Y Combinator invests in non-invasive breast cancer screening bra EVA

According to a report from the American Cancer Society, an estimated 266,120 women in the United States have newly diagnosed breast cancer this year, and (according to 2016 estimates) can pay an average of $60,000 to $134,000 for treatment and care. However, after bringing hundreds of thousands of dollars and unquantifiable emotional stress to them and their families, the American Cancer Society still estimates that 40,920 women will lose their fight against the disease this year.

According to an estimate by the World Cancer Research Fund in 2012, approximately 1.7 million women worldwide are diagnosed with the disease each year.

Although these numbers are very obvious, they are almost impossible to fully capture how serious the diagnosis of breast cancer is for women and their loved ones. Unfortunately, Julián Ríos Cantú, co-founder and CEO of Higia Technologies, is very familiar with this feeling.

“My mother is two breast cancer survivors,” Cantu told TechCrunch. “The first time she was diagnosed, I was only eight years old.”

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Cantu said that his mother’s second diagnosis was initially missed by standard screening because her high breast density blurred the tumor in X-rays. As a result, she lost two breasts, but then recovered completely.

“At that moment, I realized that if this is the case for a woman with private insurance and preventive mentality, then for most women in developing countries, like Mexico, we may not be mastectomy, but It’s death,” Kantu said.

Based on the mother’s experience, Cantu decided to develop a method to improve women’s life value and support their early identification of breast abnormalities and cancer to ensure maximum survival.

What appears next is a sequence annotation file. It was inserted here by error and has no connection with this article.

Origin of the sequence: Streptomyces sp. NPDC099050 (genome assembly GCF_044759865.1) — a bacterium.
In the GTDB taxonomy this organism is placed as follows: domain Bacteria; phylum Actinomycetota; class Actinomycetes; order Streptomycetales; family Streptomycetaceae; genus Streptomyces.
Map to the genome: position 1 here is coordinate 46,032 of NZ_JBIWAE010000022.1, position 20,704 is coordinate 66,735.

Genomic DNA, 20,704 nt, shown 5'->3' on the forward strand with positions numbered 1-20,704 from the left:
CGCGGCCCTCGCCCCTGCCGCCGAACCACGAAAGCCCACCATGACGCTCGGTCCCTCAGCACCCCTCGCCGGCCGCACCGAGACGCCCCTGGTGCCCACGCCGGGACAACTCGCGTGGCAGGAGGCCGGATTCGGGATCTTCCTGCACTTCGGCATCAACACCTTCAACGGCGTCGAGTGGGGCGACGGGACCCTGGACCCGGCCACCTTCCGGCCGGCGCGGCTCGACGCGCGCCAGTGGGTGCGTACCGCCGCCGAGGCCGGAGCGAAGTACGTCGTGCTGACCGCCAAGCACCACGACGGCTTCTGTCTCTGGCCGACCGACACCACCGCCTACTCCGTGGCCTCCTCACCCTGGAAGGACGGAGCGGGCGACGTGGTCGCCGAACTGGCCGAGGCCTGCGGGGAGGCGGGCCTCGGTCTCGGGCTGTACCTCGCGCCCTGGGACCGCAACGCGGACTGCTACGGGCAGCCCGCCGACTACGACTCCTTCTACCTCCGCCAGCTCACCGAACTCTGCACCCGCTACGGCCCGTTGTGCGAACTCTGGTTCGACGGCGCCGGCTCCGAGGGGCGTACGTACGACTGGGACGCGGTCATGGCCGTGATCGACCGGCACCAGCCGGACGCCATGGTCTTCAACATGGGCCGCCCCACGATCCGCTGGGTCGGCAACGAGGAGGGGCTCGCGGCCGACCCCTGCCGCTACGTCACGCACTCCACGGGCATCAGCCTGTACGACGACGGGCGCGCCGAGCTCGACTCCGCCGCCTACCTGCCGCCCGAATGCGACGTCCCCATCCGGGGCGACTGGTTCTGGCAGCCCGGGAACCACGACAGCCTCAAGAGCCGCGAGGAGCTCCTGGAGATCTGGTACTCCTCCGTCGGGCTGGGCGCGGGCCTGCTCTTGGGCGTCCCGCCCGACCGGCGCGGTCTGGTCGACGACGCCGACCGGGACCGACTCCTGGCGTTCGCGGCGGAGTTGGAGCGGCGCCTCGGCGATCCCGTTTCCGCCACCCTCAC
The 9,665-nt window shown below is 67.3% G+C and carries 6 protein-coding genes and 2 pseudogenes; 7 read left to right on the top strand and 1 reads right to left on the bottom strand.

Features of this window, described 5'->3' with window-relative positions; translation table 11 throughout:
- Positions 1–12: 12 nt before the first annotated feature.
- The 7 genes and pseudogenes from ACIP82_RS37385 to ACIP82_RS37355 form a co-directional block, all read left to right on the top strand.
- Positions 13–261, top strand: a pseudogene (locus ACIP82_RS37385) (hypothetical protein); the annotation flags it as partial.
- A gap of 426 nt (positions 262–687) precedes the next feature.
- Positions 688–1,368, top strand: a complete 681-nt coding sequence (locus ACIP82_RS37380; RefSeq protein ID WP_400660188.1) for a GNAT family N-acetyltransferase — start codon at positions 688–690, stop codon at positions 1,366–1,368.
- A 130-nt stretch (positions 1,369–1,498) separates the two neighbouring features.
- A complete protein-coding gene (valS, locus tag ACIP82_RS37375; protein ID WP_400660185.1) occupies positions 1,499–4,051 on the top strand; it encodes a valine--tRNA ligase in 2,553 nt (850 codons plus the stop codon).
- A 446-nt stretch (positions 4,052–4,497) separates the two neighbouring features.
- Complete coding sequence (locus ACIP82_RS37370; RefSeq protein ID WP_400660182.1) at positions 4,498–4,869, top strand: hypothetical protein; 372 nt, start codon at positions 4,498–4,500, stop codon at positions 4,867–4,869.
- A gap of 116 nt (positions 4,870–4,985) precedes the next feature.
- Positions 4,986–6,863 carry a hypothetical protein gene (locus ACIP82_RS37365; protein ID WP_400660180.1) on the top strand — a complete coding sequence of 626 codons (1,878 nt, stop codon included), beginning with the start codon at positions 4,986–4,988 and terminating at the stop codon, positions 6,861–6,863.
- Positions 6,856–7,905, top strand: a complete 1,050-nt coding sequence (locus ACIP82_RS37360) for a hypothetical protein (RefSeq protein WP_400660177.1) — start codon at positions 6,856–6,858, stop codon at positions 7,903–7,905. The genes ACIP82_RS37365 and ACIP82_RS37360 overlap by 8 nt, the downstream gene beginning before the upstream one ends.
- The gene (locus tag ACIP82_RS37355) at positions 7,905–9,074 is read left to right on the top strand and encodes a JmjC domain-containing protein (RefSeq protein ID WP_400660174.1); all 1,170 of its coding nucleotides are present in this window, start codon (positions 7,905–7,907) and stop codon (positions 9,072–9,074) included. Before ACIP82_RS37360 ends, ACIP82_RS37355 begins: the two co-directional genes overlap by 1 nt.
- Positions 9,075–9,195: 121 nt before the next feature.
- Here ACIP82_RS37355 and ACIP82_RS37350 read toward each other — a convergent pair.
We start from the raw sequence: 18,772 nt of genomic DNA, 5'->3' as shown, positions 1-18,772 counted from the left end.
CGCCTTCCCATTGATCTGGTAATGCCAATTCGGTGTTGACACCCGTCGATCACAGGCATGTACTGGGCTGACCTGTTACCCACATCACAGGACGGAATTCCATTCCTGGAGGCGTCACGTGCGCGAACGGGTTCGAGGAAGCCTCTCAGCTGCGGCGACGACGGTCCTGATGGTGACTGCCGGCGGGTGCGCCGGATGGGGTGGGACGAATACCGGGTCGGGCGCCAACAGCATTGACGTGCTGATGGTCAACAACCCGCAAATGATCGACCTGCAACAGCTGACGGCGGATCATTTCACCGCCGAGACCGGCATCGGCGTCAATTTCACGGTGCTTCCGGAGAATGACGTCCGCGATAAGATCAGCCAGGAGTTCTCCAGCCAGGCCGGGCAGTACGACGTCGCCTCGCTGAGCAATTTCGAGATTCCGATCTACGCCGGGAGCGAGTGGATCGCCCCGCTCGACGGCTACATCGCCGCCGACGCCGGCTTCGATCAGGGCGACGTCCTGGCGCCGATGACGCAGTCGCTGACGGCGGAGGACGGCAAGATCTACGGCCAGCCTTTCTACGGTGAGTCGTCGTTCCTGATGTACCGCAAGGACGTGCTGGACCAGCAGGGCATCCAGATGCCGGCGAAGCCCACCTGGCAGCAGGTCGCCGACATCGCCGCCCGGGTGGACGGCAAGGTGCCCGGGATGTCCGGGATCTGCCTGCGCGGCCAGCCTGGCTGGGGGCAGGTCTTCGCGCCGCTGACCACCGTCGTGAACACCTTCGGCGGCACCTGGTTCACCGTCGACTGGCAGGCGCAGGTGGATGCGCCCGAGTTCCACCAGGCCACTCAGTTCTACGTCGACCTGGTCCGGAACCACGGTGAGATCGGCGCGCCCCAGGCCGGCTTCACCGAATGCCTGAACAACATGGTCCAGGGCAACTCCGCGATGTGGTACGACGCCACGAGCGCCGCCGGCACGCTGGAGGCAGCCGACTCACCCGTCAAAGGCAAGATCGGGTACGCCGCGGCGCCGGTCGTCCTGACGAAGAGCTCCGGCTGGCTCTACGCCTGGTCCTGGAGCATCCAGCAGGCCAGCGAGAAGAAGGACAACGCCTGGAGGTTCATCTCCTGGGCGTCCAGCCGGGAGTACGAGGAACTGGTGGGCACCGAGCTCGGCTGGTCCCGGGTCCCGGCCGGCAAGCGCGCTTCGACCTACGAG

To this end, at the age of 18, Cantú designed EVA, a biosensing bra insert that uses thermal sensing and artificial intelligence to identify abnormal temperatures in the breast that may be associated with tumor growth. Cantú said that EVA is not only a simple self-screening tool, but also fills the gap in current screening technology.

Today, women have limited choices in breast cancer screening. They can choose breast ultrasound (its specificity is lower than other options), or breast MRI (higher cost associated), but the standard option is annual or biennial mammography for women 45 years of age and older. The method requires visiting a doctor who manually manipulates the breast and exposes to low levels of radiation for X-ray scanning of the breast tissue.

Although this method is relatively reliable, there are still some important shortcomings, Dr. Richard Kaszynski, medical consultant of Higia Technologies, told TechCrunch.

“We need to identify a real-world solution to diagnose breast cancer earlier,” Dr. Kaszynski said. “When we talk about mammograms, this is always a trade-off because you have exposure, discomfort and anxiety and expose yourself to third parties.”

Dr. Kaszynski goes on to say that these annual or biennial mammograms also leave a gap in care, the interval between cancer – the cancer that begins to occupy between screenings – and the untimely growth of time.

In addition, Dr. Kaszynski said mammograms are not highly sensitive in detecting tumors in dense breast tissue, just like Kantu’s mother. Intensive breast tissue is more common among young women, and 40% of women worldwide and 80% of Asian women can mask the presence of tumors in the breast through mammograms.

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